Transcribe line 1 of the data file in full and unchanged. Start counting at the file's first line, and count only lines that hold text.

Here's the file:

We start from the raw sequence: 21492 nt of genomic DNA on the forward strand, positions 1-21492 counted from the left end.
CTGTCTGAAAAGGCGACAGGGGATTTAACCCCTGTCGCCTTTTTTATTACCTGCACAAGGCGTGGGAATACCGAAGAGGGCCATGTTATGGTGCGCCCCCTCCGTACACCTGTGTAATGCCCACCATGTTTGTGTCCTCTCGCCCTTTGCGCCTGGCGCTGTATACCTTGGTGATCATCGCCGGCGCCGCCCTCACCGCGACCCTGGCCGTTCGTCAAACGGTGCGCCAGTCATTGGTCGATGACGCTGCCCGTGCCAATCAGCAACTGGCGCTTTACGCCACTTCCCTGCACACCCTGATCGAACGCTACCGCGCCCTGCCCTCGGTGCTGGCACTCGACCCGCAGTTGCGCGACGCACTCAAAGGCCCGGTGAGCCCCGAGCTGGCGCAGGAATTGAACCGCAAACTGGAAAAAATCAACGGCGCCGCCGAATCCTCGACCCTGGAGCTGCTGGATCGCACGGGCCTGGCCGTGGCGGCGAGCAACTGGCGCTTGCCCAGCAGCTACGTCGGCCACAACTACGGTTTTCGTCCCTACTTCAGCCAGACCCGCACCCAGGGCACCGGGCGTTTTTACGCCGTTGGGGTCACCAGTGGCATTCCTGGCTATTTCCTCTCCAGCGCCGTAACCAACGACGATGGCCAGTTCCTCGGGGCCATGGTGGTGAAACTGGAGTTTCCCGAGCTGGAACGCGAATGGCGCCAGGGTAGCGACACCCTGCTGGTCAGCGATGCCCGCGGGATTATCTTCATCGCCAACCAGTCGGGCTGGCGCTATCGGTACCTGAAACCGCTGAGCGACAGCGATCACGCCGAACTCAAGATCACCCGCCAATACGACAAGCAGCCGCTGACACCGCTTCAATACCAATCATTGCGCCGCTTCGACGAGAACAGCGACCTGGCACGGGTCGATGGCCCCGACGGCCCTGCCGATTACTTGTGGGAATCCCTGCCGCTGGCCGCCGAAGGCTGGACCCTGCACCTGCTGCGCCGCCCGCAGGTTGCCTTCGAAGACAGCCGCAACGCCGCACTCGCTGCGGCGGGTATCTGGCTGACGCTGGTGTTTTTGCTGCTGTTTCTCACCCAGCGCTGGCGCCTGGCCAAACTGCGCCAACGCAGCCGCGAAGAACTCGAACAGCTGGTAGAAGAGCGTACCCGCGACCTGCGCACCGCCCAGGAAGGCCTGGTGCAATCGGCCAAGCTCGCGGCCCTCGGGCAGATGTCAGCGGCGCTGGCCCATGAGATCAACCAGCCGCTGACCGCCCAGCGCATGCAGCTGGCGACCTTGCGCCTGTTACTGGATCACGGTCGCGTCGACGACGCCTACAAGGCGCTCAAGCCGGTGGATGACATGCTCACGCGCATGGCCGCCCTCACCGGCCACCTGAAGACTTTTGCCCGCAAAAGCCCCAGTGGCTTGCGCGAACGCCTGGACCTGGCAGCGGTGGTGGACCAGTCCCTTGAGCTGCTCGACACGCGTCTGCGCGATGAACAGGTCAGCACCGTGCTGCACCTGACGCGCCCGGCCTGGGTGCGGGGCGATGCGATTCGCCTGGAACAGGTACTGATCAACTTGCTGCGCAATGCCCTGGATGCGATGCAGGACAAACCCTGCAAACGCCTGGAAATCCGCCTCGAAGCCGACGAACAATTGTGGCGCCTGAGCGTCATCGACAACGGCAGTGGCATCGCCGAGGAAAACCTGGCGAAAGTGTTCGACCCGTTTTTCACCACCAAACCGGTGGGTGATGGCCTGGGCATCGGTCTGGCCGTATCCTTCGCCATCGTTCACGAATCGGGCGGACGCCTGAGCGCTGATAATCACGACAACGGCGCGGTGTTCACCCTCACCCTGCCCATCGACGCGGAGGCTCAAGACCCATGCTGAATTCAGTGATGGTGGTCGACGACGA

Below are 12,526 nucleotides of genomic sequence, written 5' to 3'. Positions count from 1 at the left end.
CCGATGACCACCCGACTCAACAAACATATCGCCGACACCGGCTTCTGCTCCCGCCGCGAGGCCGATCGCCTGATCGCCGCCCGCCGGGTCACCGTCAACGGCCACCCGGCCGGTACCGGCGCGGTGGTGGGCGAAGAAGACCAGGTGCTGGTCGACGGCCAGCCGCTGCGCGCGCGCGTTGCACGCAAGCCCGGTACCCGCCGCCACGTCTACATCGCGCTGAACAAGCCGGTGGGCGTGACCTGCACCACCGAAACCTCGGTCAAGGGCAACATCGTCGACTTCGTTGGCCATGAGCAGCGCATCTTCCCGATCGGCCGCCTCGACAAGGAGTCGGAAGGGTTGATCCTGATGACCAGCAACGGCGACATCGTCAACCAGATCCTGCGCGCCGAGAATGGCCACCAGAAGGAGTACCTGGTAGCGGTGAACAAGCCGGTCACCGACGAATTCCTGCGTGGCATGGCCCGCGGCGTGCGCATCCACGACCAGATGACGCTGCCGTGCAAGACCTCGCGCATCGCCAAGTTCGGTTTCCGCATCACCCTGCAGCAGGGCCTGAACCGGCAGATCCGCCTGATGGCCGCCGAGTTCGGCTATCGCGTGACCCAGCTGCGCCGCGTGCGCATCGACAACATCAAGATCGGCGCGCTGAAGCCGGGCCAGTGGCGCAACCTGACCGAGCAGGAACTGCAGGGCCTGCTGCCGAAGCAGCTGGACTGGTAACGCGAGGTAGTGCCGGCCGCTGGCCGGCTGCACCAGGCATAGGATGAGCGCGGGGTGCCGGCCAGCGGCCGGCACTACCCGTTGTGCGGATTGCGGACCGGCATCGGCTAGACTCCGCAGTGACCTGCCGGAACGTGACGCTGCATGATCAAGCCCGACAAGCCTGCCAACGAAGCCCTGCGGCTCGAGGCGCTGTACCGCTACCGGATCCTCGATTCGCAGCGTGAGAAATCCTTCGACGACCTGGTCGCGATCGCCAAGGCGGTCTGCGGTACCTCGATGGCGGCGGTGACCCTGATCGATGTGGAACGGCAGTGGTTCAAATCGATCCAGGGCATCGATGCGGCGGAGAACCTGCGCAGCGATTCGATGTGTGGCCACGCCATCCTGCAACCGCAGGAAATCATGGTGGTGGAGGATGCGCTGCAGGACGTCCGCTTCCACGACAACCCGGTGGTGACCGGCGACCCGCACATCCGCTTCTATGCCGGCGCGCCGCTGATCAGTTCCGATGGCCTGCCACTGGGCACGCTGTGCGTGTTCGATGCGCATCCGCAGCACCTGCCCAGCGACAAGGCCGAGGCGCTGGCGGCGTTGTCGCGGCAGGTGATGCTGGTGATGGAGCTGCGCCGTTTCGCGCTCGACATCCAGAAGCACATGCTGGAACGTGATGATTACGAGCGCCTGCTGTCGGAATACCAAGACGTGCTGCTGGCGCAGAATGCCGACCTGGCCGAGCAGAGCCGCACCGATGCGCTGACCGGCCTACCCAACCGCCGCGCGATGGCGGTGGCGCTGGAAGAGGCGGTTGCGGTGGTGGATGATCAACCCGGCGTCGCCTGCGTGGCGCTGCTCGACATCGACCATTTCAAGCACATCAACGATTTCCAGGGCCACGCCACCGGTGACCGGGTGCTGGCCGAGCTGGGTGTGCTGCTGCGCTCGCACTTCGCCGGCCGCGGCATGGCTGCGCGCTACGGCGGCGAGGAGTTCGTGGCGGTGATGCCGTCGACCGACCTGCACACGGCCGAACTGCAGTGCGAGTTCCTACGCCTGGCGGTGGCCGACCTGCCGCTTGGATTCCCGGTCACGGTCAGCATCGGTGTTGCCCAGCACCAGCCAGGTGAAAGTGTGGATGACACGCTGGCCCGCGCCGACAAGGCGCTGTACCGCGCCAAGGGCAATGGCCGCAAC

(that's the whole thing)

We start from the raw sequence: 21492 nt of genomic DNA on the forward strand, positions 1-21492 counted from the left end.